If you feel tired during the day, have daytime sleepiness, cannot concentrate, tend to be forgetful and snore, you may be having obstruction of your airway during sleep resulting in decreased oxygen level, a condition termed as obstructive sleep apnea (OSA). In more severe cases, as a result of breathing through the mouth, dryness of the throat, choking sensations or coughing may occur during sleep.
Studies have shown that those with moderate to severe OSA demonstrate evidence of brain metabolic injury. Both structural and functional imaging studies have shown consistently that there is a strong correlation between OSA and damage to the hippocampus and the frontal lobes - areas of the brain that play an important role in cognitive abilities.
The presence of OSA also increases the risk of stroke as OSA is associated with high-blood pressure, abnormal heart rhythm, heart disease, and diabetes. Studies have shown that the presence of OSA is associated with an increased incidence of stroke.
A Japanese study by Suzuki published in the journal
Sleep in 2004 suggested that vibration from snoring increased plaque formation in the carotid artery (neck arteries leading to the brain) and this was reduced after correction of OSA. In a study by Minoguchi in 2007, 25 per cent of silent strokes were seen on MRI in moderate to severe OSA patients.
Preventing memory loss
For those with high-blood pressure and diabetes mellitus, optimal control will reduce the likelihood of small-vessel damage in the brain. For healthy individuals with OSA symptoms, avoid sleeping on your back as that will increase the likelihood that the palate will fall backwards towards the back of the throat and obstruct the passage of air.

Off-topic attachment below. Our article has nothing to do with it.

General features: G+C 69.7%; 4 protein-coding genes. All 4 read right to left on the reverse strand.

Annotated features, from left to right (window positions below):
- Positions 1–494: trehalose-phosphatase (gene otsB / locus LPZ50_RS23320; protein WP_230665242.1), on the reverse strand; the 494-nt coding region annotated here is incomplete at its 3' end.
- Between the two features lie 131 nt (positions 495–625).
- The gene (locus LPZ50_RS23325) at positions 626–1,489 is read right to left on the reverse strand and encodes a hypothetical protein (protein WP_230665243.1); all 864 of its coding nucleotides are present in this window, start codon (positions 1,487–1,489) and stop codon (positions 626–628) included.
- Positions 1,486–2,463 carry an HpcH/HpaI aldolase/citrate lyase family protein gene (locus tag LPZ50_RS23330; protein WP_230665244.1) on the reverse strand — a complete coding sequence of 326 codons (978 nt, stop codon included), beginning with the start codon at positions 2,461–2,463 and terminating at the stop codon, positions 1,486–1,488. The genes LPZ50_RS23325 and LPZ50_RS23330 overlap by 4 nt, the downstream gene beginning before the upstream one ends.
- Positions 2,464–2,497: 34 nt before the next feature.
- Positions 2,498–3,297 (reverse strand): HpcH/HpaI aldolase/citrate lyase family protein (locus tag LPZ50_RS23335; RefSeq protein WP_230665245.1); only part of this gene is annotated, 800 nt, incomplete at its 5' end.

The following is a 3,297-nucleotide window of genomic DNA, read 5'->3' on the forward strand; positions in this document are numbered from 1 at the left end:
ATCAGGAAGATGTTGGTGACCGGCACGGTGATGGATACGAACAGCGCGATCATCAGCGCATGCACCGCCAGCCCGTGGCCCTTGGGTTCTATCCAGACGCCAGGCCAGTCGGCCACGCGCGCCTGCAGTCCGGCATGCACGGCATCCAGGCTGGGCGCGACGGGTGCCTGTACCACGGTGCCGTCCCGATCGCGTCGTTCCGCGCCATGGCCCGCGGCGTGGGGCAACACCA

Some studies have shown that people who use breathing devices, such as continuous positive airway pressure (CPAP) to push oxygen through the airways during sleep, have shown an improvement in both cognitive function and MRI brain findings.
However, the device needs a mask to be worn tightly during sleep and hence compliance is poor. It makes more sense to try to open up your blocked nasal passage than to try to push oxygen through blocked nasal passages via a CPAP device.
More recently, a newer technique has been used to open up the blocked nasal passages which obstruct the entry of air during sleep. By the use of radio frequency techniques, the swollen tissue in the nose can be shrunken to open up the nasal passages. This relatively painless outpatient procedure, that can be completed within minutes, may be a simple way to improve your oxygenation during sleep, thereby preventing deterioration in memory.
However, before you rush off to get your nose "fixed" if you think that your memory is failing you, you may wish to have a discussion with your physician first about having a sleep study to confirm the presence of OSA and an MRI scan of the head which will not only be able to demonstrate brain changes resulting from long-term oxygen deprivation, but will also allow visualisation of any obstruction of the nasal passages and palatal obstruction of the airway.
- Dr Lim is medical director at the Singapore Heart, Stroke & Cancer Centre. He is also editor-in-chief, Heart Asia (a journal of the British Medical Journal Publishing Group); chairman, scientific advisory board, Asia Pacific Heart Association; and honorary professor and senior medical adviser, Peking University Heart Centre